CONCERT REVIEW: John Forte at Club Soda, Montreal Jazz Festival

“There is not a day that goes by when I don’t think about what happened” – John Forte

This show was an hour and a half late, and we were made to wait in line.

However, when most shows start late, the first thing that comes to people’s mind is that the artist is being a diva. Many people assume that the artist is chilling in some air-conditioned green room dining on lobster while their fans suffer outside.

That might be true for some artists, but not for John Forte. He had an excuse–he couldn’t make it through Canadian customs.

If you don’t know, John was arrested over 7 years ago for possession of liquid cocaine, and most famously got his sentenced reduced by an outgoing President Bush. Since then, crossing the border has been a feat for Mr Forte, who pulled up to the venue and walked in the front door just as people in line started to complain about the wait.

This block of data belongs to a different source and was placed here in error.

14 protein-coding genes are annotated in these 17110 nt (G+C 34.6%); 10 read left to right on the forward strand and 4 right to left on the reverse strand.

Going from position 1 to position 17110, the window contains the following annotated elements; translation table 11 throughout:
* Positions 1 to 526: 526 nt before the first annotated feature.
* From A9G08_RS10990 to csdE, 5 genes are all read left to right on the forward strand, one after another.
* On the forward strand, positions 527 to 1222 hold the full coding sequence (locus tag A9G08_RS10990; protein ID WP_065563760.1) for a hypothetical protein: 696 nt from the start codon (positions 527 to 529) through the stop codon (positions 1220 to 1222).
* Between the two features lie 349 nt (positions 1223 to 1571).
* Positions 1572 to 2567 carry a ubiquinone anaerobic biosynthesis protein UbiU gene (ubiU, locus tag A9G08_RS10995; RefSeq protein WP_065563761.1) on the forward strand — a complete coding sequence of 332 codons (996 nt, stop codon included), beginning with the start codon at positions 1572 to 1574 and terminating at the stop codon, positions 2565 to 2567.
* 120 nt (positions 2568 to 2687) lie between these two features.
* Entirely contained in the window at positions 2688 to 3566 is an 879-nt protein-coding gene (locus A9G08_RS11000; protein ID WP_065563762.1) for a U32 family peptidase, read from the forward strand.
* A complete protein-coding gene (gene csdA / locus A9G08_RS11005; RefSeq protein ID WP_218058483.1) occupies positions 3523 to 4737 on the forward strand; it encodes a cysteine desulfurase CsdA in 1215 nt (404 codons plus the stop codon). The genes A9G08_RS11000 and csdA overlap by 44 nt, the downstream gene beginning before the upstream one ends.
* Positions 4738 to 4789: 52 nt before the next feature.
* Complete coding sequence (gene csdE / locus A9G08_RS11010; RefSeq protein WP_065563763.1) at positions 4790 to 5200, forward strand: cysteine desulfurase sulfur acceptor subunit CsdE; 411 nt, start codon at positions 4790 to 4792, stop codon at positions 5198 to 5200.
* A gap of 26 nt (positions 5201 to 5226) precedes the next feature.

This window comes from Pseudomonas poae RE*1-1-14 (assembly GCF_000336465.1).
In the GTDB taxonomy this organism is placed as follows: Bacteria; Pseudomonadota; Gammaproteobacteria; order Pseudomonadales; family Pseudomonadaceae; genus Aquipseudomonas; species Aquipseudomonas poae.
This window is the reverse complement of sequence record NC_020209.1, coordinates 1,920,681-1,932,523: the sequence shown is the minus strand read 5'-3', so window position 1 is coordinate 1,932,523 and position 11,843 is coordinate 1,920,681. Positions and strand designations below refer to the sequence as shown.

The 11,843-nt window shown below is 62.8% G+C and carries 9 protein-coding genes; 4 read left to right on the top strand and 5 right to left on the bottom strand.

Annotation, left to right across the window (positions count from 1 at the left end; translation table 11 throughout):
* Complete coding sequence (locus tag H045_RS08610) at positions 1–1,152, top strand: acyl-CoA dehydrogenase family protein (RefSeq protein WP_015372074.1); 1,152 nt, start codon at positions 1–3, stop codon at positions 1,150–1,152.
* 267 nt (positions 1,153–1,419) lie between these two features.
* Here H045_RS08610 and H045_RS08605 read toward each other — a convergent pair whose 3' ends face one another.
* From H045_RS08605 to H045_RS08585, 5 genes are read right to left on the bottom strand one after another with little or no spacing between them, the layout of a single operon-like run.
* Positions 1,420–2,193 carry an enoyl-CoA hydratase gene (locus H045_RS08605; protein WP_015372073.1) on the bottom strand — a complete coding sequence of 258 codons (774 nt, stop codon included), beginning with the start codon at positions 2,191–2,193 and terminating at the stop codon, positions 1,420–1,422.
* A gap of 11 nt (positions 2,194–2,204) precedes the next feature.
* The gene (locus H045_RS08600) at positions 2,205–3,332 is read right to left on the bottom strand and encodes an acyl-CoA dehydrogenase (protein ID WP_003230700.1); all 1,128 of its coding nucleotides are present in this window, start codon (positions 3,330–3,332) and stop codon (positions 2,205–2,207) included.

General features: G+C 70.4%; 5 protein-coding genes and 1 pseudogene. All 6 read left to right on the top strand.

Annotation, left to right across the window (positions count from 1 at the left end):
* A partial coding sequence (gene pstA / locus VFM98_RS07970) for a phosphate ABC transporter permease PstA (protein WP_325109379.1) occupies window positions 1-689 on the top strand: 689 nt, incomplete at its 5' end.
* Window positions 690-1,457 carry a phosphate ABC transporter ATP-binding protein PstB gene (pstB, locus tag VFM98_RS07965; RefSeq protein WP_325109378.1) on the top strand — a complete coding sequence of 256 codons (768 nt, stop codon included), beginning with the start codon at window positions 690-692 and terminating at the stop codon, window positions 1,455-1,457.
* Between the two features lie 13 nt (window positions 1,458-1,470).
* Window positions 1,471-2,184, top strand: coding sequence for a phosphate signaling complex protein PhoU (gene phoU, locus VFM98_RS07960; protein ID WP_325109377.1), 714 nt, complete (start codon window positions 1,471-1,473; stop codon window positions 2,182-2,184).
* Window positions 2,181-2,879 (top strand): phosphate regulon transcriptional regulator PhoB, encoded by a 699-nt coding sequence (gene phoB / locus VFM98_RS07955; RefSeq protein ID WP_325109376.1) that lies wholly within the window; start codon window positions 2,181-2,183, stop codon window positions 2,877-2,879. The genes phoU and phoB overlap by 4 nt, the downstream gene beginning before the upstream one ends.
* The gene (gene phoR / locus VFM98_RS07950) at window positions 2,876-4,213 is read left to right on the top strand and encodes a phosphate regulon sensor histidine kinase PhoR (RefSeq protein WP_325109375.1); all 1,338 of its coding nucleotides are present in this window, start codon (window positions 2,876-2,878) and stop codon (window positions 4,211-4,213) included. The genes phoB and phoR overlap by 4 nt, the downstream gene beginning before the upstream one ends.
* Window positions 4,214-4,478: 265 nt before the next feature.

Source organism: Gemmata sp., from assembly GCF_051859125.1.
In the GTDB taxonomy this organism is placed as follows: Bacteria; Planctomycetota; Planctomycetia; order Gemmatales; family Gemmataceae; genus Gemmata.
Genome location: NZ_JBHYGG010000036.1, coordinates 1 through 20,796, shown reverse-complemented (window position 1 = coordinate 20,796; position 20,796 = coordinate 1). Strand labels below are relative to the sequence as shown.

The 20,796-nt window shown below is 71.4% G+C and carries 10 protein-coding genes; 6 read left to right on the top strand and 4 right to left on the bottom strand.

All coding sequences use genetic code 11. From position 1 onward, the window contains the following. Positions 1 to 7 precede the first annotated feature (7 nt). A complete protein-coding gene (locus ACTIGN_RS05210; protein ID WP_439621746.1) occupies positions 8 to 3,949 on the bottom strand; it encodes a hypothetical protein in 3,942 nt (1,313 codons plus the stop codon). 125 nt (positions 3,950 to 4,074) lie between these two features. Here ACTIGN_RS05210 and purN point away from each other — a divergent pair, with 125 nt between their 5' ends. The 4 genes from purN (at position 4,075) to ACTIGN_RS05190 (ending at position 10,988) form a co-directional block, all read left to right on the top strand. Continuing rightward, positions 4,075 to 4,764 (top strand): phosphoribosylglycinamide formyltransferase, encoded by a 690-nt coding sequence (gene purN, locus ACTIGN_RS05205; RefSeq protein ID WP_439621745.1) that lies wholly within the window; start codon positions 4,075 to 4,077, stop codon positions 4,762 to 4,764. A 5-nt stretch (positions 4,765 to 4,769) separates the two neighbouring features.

But Forte is not ashamed of his past. He’s strengthened by it. Instead of ignoring his ordeal, during the first half of his show–the only part I was able to see thanks to a Roots show going on right after–he’s turned it into sort of a punch line making fun of his adventure through customs.

But it’s not all fun and games. “There is not a day that goes by when I don’t think about what happened,” he says as he leads into a song from his 2002 album “I, John.” Flanked only by some subtle keys and a bongo drum, the trio on stage was able to recreate John’s hardened and introspective sound. Most notably the track Kate Bush penned track “‘Runnin’ Up That Hill,” which combines the classic hook with his laid back rhymes.

The concert, set in a laid back environment with audience members seated in tables and chairs, was a very good way to start off our trip to Montreal. This show was a long time coming, and was most certainly worth the wait.